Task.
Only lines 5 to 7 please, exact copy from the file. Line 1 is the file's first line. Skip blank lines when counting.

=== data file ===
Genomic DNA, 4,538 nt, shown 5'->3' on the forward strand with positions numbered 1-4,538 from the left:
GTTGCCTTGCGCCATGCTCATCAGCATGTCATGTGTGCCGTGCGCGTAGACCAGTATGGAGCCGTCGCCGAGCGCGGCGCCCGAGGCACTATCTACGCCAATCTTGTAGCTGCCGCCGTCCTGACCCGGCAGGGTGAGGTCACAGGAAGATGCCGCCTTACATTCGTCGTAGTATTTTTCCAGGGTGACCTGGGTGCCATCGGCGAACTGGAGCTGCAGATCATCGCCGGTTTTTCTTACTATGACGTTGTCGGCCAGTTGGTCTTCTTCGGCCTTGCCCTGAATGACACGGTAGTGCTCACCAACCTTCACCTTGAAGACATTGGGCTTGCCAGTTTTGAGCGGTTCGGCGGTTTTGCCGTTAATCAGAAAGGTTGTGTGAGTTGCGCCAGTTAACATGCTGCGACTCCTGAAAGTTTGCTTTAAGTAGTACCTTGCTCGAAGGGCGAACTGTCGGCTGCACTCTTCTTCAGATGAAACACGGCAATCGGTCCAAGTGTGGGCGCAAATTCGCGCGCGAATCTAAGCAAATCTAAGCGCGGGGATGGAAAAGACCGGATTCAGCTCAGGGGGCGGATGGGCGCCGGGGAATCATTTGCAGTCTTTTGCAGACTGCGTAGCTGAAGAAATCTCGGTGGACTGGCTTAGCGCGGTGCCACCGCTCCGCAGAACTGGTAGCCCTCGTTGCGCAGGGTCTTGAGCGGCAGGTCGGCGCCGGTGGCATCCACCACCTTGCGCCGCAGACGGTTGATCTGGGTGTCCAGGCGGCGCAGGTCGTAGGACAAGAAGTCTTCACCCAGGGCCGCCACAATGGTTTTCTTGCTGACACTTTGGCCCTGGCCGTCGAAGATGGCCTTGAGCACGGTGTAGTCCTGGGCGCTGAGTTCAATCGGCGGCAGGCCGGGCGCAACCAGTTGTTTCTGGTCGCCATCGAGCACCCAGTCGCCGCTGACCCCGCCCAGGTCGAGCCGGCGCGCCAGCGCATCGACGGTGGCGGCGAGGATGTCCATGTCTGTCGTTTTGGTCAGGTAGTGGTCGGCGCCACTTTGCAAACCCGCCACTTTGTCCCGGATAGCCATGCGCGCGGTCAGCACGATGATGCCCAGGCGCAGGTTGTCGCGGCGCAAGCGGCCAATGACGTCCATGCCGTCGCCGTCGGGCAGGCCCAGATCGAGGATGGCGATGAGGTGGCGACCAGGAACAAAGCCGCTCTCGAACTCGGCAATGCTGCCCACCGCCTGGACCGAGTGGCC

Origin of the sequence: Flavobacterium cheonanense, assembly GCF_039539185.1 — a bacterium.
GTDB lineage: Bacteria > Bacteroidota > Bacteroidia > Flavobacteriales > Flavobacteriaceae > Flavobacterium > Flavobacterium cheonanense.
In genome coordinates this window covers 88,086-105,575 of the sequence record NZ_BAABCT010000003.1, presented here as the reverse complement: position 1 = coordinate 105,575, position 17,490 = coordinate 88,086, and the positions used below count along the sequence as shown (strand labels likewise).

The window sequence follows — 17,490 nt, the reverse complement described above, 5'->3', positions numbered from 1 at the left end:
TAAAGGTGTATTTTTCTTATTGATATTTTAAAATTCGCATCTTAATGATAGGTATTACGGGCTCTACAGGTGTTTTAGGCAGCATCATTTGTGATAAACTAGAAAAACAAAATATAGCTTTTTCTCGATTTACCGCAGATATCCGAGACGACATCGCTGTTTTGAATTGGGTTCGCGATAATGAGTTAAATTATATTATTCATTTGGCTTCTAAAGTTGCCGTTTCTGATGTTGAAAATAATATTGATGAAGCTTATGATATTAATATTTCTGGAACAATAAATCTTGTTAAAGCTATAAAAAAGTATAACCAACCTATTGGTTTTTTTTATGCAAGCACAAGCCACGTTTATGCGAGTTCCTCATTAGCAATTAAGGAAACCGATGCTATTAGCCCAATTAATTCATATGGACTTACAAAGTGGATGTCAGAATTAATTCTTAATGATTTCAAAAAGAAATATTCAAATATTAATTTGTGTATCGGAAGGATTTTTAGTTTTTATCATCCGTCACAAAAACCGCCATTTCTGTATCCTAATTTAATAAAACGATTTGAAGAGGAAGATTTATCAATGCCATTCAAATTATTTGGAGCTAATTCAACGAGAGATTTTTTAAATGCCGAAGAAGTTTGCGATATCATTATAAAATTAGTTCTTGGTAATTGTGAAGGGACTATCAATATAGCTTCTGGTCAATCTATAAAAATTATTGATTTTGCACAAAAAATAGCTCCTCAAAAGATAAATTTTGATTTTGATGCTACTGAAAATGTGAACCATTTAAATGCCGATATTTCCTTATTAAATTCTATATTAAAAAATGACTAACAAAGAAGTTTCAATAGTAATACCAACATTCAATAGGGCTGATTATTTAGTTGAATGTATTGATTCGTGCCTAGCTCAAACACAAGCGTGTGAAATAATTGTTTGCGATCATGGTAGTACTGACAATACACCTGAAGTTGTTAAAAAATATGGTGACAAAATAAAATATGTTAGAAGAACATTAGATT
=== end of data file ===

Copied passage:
In genome coordinates this window covers 88,086-105,575 of the sequence record NZ_BAABCT010000003.1, presented here as the reverse complement: position 1 = coordinate 105,575, position 17,490 = coordinate 88,086, and the positions used below count along the sequence as shown (strand labels likewise).

The window sequence follows — 17,490 nt, the reverse complement described above, 5'->3', positions numbered from 1 at the left end:
TAAAGGTGTATTTTTCTTATTGATATTTTAAAATTCGCATCTTAATGATAGGTATTACGGGCTCTACAGGTGTTTTAGGCAGCATCATTTGTGATAAACTAGAAAAACAAAATATAGCTTTTTCTCGATTTACCGCAGATATCCGAGACGACATCGCTGTTTTGAATTGGGTTCGCGATAATGAGTTAAATTATATTATTCATTTGGCTTCTAAAGTTGCCGTTTCTGATGTTGAAAATAATATTGATGAAGCTTATGATATTAATATTTCTGGAACAATAAATCTTGTTAAAGCTATAAAAAAGTATAACCAACCTATTGGTTTTTTTTATGCAAGCACAAGCCACGTTTATGCGAGTTCCTCATTAGCAATTAAGGAAACCGATGCTATTAGCCCAATTAATTCATATGGACTTACAAAGTGGATGTCAGAATTAATTCTTAATGATTTCAAAAAGAAATATTCAAATATTAATTTGTGTATCGGAAGGATTTTTAGTTTTTATCATCCGTCACAAAAACCGCCATTTCTGTATCCTAATTTAATAAAACGATTTGAAGAGGAAGATTTATCAATGCCATTCAAATTATTTGGAGCTAATTCAACGAGAGATTTTTTAAATGCCGAAGAAGTTTGCGATATCATTATAAAATTAGTTCTTGGTAATTGTGAAGGGACTATCAATATAGCTTCTGGTCAATCTATAAAAATTATTGATTTTGCACAAAAAATAGCTCCTCAAAAGATAAATTTTGATTTTGATGCTACTGAAAATGTGAACCATTTAAATGCCGATATTTCCTTATTAAATTCTATATTAAAAAATGACTAACAAAGAAGTTTCAATAGTAATACCAACATTCAATAGGGCTGATTATTTAGTTGAATGTATTGATTCGTGCCTAGCTCAAACACAAGCGTGTGAAATAATTGTTTGCGATCATGGTAGTACTGACAATACACCTGAAGTTGTTAAAAAATATGGTGACAAAATAAAATATGTTAGAAGAACATTAGATT